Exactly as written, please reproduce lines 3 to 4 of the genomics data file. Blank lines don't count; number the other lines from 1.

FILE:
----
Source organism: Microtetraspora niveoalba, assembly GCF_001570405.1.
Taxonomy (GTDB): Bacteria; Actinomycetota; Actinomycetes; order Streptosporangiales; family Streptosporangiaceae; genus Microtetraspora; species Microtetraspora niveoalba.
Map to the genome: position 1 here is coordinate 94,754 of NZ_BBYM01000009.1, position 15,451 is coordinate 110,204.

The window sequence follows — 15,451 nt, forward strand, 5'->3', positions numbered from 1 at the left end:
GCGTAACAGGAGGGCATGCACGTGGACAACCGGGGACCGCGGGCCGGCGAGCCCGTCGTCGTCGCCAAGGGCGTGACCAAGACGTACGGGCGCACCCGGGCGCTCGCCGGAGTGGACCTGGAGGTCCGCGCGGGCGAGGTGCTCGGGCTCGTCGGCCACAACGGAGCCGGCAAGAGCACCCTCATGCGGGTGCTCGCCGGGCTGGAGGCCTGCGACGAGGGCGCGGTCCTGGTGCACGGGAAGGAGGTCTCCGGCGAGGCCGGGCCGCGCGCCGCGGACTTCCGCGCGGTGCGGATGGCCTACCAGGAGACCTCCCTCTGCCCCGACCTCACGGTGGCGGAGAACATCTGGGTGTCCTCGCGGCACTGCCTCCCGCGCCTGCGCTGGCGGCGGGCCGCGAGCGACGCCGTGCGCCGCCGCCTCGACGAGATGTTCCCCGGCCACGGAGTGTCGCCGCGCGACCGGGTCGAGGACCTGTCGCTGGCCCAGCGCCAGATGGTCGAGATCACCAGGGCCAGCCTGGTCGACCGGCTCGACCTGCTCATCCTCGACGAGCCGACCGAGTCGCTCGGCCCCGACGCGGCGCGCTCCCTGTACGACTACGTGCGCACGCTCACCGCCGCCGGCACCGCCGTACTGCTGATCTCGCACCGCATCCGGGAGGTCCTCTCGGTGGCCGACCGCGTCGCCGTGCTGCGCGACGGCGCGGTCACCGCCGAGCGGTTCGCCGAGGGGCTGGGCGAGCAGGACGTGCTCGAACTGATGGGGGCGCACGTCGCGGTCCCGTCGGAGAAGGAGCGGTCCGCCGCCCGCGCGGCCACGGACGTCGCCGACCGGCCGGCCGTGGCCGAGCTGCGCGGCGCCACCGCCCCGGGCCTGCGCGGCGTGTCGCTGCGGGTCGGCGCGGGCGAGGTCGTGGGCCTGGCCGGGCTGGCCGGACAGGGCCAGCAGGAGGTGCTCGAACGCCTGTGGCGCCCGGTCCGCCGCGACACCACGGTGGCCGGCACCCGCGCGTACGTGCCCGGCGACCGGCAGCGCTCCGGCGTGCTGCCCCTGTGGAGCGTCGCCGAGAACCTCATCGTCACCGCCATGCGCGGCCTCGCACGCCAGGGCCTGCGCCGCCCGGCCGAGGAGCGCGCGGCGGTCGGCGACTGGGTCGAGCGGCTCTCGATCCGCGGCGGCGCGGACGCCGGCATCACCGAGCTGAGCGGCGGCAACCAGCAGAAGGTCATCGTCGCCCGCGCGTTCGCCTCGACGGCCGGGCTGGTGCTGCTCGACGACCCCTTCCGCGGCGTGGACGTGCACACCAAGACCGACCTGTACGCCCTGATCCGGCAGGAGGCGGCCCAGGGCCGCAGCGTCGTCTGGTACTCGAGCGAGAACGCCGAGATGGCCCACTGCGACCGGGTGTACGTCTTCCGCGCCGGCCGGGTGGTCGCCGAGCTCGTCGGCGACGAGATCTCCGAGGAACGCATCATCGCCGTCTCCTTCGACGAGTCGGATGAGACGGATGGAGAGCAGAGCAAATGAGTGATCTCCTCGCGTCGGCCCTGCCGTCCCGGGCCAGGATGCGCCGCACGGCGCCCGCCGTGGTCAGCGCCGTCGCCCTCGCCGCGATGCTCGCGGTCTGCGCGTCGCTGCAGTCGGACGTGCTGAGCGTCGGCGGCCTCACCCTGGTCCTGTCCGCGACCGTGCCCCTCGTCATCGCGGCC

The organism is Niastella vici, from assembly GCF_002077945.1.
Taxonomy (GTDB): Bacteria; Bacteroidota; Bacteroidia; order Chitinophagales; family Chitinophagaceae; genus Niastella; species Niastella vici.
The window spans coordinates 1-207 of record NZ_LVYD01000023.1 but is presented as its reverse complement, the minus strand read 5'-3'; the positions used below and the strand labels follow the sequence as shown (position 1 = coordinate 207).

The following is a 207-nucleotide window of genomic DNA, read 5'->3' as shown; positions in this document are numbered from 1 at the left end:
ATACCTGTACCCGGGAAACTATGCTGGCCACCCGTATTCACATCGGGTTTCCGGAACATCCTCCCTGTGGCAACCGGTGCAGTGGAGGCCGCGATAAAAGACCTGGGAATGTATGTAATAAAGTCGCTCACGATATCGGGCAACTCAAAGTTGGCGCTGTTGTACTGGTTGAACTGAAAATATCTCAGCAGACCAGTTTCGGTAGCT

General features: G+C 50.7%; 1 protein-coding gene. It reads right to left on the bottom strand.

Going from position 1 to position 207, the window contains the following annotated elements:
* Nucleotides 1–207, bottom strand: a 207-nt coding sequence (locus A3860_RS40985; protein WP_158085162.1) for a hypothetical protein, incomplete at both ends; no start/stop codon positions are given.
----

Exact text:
Map to the genome: position 1 here is coordinate 94,754 of NZ_BBYM01000009.1, position 15,451 is coordinate 110,204.

The window sequence follows — 15,451 nt, forward strand, 5'->3', positions numbered from 1 at the left end: